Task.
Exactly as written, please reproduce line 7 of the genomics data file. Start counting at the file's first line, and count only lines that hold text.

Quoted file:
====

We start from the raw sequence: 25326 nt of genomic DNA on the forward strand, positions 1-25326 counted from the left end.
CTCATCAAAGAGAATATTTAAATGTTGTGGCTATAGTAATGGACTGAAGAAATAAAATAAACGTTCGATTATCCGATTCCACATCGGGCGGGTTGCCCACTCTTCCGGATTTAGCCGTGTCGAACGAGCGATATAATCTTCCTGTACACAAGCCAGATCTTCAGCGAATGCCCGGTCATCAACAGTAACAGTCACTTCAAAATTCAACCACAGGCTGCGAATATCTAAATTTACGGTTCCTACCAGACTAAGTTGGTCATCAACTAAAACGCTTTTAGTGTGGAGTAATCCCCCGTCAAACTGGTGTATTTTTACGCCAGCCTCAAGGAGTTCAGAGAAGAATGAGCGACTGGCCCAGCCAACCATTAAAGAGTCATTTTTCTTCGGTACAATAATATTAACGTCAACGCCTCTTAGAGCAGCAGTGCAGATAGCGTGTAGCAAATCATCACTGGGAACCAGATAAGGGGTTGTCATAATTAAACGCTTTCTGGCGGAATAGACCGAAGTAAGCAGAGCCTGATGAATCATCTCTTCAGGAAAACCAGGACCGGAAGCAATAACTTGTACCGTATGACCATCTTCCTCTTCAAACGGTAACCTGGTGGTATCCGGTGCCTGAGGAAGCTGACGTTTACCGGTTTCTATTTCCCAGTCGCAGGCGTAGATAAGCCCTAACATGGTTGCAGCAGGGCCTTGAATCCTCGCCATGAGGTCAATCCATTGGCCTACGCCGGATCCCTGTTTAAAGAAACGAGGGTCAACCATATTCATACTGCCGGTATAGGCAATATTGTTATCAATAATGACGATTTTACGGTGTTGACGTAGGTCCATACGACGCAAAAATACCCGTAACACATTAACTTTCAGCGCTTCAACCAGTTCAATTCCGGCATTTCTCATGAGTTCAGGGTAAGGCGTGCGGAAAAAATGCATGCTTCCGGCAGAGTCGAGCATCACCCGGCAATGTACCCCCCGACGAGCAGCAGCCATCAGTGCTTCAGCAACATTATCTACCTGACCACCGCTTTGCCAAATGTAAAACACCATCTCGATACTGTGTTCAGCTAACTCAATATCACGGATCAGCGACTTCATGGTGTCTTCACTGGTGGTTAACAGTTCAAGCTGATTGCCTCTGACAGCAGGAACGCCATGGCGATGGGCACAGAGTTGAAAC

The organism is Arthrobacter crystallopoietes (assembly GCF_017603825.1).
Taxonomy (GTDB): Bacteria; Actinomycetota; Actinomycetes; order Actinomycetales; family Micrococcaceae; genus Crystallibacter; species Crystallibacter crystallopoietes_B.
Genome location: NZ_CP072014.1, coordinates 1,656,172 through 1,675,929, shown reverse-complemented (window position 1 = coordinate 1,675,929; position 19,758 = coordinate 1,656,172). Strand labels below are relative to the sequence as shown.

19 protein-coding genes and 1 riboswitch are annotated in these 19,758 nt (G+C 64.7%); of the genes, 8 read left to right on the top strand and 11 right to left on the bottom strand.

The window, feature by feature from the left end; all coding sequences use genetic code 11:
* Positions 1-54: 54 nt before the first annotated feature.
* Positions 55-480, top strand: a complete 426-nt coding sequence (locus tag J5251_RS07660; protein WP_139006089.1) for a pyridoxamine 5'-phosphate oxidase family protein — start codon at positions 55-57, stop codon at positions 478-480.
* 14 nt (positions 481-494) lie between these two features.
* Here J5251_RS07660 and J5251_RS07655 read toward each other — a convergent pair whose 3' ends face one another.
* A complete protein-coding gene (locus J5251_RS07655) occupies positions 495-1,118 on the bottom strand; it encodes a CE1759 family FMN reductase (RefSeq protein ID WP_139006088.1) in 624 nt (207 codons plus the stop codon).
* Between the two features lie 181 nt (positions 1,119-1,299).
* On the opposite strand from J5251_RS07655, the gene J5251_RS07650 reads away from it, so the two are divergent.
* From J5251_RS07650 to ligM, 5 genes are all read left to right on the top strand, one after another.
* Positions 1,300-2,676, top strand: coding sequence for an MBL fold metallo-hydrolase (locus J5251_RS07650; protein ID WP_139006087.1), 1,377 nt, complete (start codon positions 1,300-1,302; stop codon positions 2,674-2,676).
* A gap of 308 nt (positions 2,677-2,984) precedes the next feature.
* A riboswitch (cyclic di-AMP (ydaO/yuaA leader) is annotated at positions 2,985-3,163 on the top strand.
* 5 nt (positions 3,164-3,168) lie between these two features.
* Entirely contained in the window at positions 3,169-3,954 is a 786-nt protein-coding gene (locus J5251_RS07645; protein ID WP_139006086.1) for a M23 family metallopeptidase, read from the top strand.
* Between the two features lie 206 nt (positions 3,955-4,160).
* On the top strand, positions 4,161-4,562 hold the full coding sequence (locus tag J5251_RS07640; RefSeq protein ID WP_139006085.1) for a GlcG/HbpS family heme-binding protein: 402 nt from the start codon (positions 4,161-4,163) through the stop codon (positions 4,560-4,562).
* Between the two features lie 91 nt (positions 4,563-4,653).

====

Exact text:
The window, feature by feature from the left end; all coding sequences use genetic code 11: